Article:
Salted egg yolk prawns
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Salted egg yolk prawns


Susan says

Salted eggs were almost certainly created as a way to preserve an abundance of eggs to eat when times were leaner. The best ones are duck eggs, because they are larger and have a richer, more oily yolk than those from chickens.

It’s not difficult to make them – it just takes time. You put the uncooked whole eggs – shell and all – in a heavy saltwater brine in a tall jar or container, so the eggs have plenty of room to bob around.

The brine penetrates the porous shell, and as the egg gets heavier from the absorbed salt, it sinks to the bottom of the container.

I prefer to buy them, though – almost any shop that sells Asian ingredients will carry them. Salted eggs are often coated in a layer of ash, which needs to be scraped off before the eggs are cooked. In some Southeast Asian countries, salted eggs are dyed pink, to differentiate them from unsalted ones; and often, they are cooked. This recipe calls for uncooked salted eggs.

Salted egg yolk prawns is a popular Cantonese dish, but I’ve given it a Southeast Asian touch with the addition of curry leaves and fresh chillies – an idea I got from eating salted egg yolk crisps and fish skins. The curry leaves and fresh chilli are optional ingredients, but they add a lot of fragrance to the dish.

salted duck eggs
15ml (1tbsp)
rice wine
fine sea salt
granulated sugar
a pinch
finely ground white pepper
fresh prawns, with body size about 7cm (2¾in) long
20g (¾oz)
unsalted butter
1-2 stalks
fresh curry leaves, depending on size (optional)
red bird's-eye chillies (optional)
potato starch or cornstarch, as necessary
cooking oil, as necessary
spring onion

If the eggs are coated with ash, scrape it off with a knife, then rinse them thoroughly.


Put the eggs in a pan and add water to cover by about 2.5cm (1 in). Place the pan over a high flame and bring to a boil. Simmer for two minutes, then turn off the flame, cover the pan with the lid and leave for 10 minutes.


Drain the water from the pot then rinse the eggs. Leave them in cold water until they are cool enough to handle.


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Remove and discard the egg shells and whites. Mash the egg yolks with a fork (or potato masher) until they are as smooth as possible.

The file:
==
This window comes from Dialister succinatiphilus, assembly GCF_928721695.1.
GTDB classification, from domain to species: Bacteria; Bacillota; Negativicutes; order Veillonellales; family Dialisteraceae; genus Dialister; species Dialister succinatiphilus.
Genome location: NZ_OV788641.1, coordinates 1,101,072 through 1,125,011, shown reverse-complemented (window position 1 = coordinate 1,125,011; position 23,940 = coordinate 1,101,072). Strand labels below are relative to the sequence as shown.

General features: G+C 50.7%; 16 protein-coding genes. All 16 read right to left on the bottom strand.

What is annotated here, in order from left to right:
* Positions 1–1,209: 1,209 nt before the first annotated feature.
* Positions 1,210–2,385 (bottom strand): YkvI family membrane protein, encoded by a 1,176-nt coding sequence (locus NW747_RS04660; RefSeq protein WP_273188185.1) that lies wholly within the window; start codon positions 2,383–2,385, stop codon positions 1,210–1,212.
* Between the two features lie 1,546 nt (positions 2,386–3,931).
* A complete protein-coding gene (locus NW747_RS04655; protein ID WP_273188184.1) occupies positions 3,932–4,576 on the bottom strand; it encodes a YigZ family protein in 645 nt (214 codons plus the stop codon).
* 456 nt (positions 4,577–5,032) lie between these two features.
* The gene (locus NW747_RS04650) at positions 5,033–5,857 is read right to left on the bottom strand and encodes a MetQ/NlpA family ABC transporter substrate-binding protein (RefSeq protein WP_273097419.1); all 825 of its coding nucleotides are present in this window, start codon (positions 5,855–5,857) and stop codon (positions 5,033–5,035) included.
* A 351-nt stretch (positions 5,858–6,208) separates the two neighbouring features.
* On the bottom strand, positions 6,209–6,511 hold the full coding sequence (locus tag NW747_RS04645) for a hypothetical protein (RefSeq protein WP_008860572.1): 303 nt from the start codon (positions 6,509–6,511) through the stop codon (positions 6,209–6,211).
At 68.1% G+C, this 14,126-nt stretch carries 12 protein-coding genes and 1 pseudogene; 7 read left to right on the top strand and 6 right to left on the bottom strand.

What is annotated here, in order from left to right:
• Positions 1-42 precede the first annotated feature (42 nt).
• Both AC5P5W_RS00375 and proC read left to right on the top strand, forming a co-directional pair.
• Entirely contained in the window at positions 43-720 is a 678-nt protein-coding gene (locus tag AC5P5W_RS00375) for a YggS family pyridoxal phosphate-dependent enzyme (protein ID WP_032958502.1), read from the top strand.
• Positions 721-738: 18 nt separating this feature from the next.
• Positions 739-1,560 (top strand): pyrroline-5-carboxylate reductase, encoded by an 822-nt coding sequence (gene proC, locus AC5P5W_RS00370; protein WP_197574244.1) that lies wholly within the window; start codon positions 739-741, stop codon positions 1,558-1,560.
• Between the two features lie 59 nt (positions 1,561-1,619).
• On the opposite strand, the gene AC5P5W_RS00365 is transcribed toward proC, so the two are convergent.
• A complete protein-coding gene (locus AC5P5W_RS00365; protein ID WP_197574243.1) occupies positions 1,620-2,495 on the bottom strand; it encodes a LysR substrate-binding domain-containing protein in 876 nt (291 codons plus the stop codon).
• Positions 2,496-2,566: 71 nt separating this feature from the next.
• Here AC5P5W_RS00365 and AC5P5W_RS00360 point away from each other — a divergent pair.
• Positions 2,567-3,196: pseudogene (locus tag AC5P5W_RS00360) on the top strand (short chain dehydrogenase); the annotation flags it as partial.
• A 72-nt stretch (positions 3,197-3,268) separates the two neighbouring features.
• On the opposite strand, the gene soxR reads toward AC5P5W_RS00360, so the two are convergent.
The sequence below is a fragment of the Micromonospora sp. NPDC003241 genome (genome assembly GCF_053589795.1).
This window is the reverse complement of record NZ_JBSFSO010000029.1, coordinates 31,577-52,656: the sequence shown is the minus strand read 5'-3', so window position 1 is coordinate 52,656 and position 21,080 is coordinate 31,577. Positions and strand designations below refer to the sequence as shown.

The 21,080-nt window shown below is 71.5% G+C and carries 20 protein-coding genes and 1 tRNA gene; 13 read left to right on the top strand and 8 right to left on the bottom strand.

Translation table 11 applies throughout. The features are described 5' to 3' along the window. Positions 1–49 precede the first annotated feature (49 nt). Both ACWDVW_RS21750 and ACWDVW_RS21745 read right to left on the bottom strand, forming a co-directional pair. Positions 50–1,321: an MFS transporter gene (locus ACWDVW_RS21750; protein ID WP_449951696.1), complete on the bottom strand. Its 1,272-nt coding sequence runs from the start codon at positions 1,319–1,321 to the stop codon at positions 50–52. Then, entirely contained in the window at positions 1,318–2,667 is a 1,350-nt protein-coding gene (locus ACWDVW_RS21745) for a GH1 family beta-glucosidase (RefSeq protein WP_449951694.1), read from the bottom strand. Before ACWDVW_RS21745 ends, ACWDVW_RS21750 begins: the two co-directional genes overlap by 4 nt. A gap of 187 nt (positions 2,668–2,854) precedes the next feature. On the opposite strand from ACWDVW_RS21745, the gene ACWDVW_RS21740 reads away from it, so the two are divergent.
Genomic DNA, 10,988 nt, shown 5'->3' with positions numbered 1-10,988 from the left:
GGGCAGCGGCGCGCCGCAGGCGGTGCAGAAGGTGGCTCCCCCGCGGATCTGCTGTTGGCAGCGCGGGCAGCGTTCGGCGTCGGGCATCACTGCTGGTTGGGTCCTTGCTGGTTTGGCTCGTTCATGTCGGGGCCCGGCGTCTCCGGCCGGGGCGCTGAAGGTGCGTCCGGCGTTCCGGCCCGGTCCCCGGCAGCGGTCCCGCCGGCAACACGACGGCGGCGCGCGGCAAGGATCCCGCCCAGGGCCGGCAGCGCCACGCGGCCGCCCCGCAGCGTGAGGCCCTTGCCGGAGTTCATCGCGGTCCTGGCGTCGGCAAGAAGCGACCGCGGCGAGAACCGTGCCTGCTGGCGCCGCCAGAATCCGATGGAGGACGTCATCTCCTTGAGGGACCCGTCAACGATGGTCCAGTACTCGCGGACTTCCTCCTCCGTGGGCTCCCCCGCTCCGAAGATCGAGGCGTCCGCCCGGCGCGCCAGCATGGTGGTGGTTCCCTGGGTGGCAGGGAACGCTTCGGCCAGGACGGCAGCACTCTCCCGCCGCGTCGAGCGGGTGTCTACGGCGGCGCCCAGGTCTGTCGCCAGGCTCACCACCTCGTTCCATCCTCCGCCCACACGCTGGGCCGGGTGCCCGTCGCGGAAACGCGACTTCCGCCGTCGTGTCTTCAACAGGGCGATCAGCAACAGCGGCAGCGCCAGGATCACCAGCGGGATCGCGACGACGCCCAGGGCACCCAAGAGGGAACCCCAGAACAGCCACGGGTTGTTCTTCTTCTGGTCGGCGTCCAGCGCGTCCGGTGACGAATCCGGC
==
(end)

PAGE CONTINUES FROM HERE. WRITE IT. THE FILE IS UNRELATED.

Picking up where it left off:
Mix the egg yolks with the rice wine, salt, sugar and white pepper.


Prepare the prawns. Use kitchen shears to snip off the front of the head, cutting just behind the eyes. Trim off the antennae and legs. If the prawns have a sharp row of ridges on the top of the head, trim it to smooth it out.


Use the kitchen shears to slice open the shell along the back, cutting from the base of the tail to the head. Make a slit in the back flesh to expose the vein, then pull it out and discard it.


Cut the stalks of curry leaves into shorter lengths. Slice the chillies into thin rings, shaking out and discarding the seeds as you go. Slice the spring onion lengthwise into fine shreds, then cut the shreds into 2.5cm (1 in) lengths.


Pour oil to a depth of about 9cm (3½ in) in a wok and heat to 180° C (350° F).


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While the oil is heating, coat the prawns lightly but thoroughly with the potato or corn starch, then shake off the excess. Fry the prawns a few at a time, just until they curl and turn pink – do not overcook. Remove them from the hot oil and drain on paper towels.


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After cooking all the prawns, add the curry leaves and fry them just until they darken slightly. Drain on paper towels.


Pour the oil from the wok. Wash the wok, then dry it.


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Place the wok over a medium flame and when it’s hot, add the butter. When the butter is about three-quarters melted, stir in the chilli pieces, then add the egg yolk mixture. Stir well so the butter and egg yolks are thoroughly combined. Taste the ingredients and adjust the seasonings, if necessary – it might need a little more salt.


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When the ingredients are bubbling in the wok, add the prawns and curry leaves. Stir constantly for a few minutes, or until the egg yolk mixture coats the prawns.


Transfer the ingredients to a dish, garnish with spring onion and serve.


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